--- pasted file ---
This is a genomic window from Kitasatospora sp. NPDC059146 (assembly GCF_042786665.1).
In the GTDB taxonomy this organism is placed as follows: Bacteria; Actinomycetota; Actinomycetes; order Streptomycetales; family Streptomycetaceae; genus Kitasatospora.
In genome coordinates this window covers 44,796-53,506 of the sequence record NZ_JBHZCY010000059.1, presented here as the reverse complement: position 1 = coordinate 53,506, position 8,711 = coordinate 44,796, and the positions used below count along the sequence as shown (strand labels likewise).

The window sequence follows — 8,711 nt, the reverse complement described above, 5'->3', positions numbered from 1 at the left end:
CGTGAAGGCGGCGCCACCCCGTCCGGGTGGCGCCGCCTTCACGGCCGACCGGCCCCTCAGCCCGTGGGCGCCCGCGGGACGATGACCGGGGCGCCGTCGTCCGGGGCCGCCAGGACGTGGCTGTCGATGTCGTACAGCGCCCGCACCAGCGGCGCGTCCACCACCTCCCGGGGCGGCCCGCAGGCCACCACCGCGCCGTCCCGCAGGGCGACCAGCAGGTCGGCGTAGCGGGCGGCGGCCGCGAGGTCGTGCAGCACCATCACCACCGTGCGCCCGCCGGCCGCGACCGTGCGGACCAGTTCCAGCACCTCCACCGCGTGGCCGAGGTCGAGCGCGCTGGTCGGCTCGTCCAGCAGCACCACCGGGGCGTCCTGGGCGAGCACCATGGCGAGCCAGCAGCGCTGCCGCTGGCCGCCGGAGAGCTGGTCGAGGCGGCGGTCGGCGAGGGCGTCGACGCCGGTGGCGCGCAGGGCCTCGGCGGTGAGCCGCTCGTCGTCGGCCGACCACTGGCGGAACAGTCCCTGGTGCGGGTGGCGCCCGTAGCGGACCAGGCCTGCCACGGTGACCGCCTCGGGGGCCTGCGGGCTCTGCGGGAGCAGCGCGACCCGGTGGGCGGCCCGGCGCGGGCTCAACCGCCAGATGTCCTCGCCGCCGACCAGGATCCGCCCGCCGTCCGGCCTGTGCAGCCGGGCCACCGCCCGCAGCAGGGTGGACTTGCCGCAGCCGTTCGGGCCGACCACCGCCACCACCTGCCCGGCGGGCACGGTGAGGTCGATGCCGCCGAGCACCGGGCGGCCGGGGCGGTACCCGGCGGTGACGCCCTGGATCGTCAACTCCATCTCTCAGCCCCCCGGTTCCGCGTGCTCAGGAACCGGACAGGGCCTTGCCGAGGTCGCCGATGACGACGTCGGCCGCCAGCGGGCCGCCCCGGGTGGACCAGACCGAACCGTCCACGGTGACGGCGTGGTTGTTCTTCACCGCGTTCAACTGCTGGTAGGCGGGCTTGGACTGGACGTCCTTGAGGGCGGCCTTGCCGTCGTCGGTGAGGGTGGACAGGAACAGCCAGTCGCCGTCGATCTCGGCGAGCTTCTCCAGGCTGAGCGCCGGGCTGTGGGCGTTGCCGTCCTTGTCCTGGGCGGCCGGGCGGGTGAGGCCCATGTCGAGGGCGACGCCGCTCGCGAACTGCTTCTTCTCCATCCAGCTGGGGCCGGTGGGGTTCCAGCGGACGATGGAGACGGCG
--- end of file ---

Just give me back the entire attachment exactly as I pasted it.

This is a genomic window from Kitasatospora sp. NPDC059146 (assembly GCF_042786665.1).
In the GTDB taxonomy this organism is placed as follows: Bacteria; Actinomycetota; Actinomycetes; order Streptomycetales; family Streptomycetaceae; genus Kitasatospora.
In genome coordinates this window covers 44,796-53,506 of the sequence record NZ_JBHZCY010000059.1, presented here as the reverse complement: position 1 = coordinate 53,506, position 8,711 = coordinate 44,796, and the positions used below count along the sequence as shown (strand labels likewise).

The window sequence follows — 8,711 nt, the reverse complement described above, 5'->3', positions numbered from 1 at the left end:
CGTGAAGGCGGCGCCACCCCGTCCGGGTGGCGCCGCCTTCACGGCCGACCGGCCCCTCAGCCCGTGGGCGCCCGCGGGACGATGACCGGGGCGCCGTCGTCCGGGGCCGCCAGGACGTGGCTGTCGATGTCGTACAGCGCCCGCACCAGCGGCGCGTCCACCACCTCCCGGGGCGGCCCGCAGGCCACCACCGCGCCGTCCCGCAGGGCGACCAGCAGGTCGGCGTAGCGGGCGGCGGCCGCGAGGTCGTGCAGCACCATCACCACCGTGCGCCCGCCGGCCGCGACCGTGCGGACCAGTTCCAGCACCTCCACCGCGTGGCCGAGGTCGAGCGCGCTGGTCGGCTCGTCCAGCAGCACCACCGGGGCGTCCTGGGCGAGCACCATGGCGAGCCAGCAGCGCTGCCGCTGGCCGCCGGAGAGCTGGTCGAGGCGGCGGTCGGCGAGGGCGTCGACGCCGGTGGCGCGCAGGGCCTCGGCGGTGAGCCGCTCGTCGTCGGCCGACCACTGGCGGAACAGTCCCTGGTGCGGGTGGCGCCCGTAGCGGACCAGGCCTGCCACGGTGACCGCCTCGGGGGCCTGCGGGCTCTGCGGGAGCAGCGCGACCCGGTGGGCGGCCCGGCGCGGGCTCAACCGCCAGATGTCCTCGCCGCCGACCAGGATCCGCCCGCCGTCCGGCCTGTGCAGCCGGGCCACCGCCCGCAGCAGGGTGGACTTGCCGCAGCCGTTCGGGCCGACCACCGCCACCACCTGCCCGGCGGGCACGGTGAGGTCGATGCCGCCGAGCACCGGGCGGCCGGGGCGGTACCCGGCGGTGACGCCCTGGATCGTCAACTCCATCTCTCAGCCCCCCGGTTCCGCGTGCTCAGGAACCGGACAGGGCCTTGCCGAGGTCGCCGATGACGACGTCGGCCGCCAGCGGGCCGCCCCGGGTGGACCAGACCGAACCGTCCACGGTGACGGCGTGGTTGTTCTTCACCGCGTTCAACTGCTGGTAGGCGGGCTTGGACTGGACGTCCTTGAGGGCGGCCTTGCCGTCGTCGGTGAGGGTGGACAGGAACAGCCAGTCGCCGTCGATCTCGGCGAGCTTCTCCAGGCTGAGCGCCGGGCTGTGGGCGTTGCCGTCCTTGTCCTGGGCGGCCGGGCGGGTGAGGCCCATGTCGAGGGCGACGCCGCTCGCGAACTGCTTCTTCTCCATCCAGCTGGGGCCGGTGGGGTTCCAGCGGACGATGGAGACGGCG